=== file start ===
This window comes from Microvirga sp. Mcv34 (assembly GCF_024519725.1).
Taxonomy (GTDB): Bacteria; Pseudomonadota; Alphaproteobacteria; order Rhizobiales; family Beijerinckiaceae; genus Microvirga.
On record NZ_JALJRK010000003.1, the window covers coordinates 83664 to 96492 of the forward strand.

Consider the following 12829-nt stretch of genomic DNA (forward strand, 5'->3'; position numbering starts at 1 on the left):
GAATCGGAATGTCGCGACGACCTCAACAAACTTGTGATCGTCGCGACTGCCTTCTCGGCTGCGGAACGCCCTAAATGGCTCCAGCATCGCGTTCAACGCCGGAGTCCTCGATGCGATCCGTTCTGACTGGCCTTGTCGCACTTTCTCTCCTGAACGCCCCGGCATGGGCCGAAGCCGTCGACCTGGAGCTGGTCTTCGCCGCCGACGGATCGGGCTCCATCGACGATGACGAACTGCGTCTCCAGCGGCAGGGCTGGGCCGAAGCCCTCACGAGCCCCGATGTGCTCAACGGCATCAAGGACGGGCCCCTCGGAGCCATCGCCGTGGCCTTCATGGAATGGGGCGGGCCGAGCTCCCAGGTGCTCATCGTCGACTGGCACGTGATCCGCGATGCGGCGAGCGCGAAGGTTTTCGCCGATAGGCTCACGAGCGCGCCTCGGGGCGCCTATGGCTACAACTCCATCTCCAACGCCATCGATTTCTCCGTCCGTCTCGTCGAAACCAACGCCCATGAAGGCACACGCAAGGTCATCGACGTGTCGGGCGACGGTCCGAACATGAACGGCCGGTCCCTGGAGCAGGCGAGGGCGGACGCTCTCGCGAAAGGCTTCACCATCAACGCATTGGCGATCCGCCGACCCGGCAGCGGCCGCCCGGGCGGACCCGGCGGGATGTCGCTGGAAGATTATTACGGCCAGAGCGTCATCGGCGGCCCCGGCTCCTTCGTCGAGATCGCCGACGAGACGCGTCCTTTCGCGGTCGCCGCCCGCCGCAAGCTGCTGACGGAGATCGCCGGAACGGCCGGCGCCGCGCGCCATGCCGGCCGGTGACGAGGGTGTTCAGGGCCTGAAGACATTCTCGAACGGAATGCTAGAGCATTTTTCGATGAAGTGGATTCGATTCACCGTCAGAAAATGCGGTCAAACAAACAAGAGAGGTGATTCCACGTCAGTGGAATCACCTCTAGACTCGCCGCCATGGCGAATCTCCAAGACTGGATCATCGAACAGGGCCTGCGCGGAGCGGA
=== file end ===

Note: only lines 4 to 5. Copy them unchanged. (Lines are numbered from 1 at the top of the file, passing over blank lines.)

Consider the following 12829-nt stretch of genomic DNA (forward strand, 5'->3'; position numbering starts at 1 on the left):
GAATCGGAATGTCGCGACGACCTCAACAAACTTGTGATCGTCGCGACTGCCTTCTCGGCTGCGGAACGCCCTAAATGGCTCCAGCATCGCGTTCAACGCCGGAGTCCTCGATGCGATCCGTTCTGACTGGCCTTGTCGCACTTTCTCTCCTGAACGCCCCGGCATGGGCCGAAGCCGTCGACCTGGAGCTGGTCTTCGCCGCCGACGGATCGGGCTCCATCGACGATGACGAACTGCGTCTCCAGCGGCAGGGCTGGGCCGAAGCCCTCACGAGCCCCGATGTGCTCAACGGCATCAAGGACGGGCCCCTCGGAGCCATCGCCGTGGCCTTCATGGAATGGGGCGGGCCGAGCTCCCAGGTGCTCATCGTCGACTGGCACGTGATCCGCGATGCGGCGAGCGCGAAGGTTTTCGCCGATAGGCTCACGAGCGCGCCTCGGGGCGCCTATGGCTACAACTCCATCTCCAACGCCATCGATTTCTCCGTCCGTCTCGTCGAAACCAACGCCCATGAAGGCACACGCAAGGTCATCGACGTGTCGGGCGACGGTCCGAACATGAACGGCCGGTCCCTGGAGCAGGCGAGGGCGGACGCTCTCGCGAAAGGCTTCACCATCAACGCATTGGCGATCCGCCGACCCGGCAGCGGCCGCCCGGGCGGACCCGGCGGGATGTCGCTGGAAGATTATTACGGCCAGAGCGTCATCGGCGGCCCCGGCTCCTTCGTCGAGATCGCCGACGAGACGCGTCCTTTCGCGGTCGCCGCCCGCCGCAAGCTGCTGACGGAGATCGCCGGAACGGCCGGCGCCGCGCGCCATGCCGGCCGGTGACGAGGGTGTTCAGGGCCTGAAGACATTCTCGAACGGAATGCTAGAGCATTTTTCGATGAAGTGGATTCGATTCACCGTCAGAAAATGCGGTCAAACAAACAAGAGAGGTGATTCCACGTCAGTGGAATCACCTCTAGACTCGCCGCCATGGCGAATCTCCAAGACTGGATCATCGAACAGGGCCTGCGCGGAGCGGA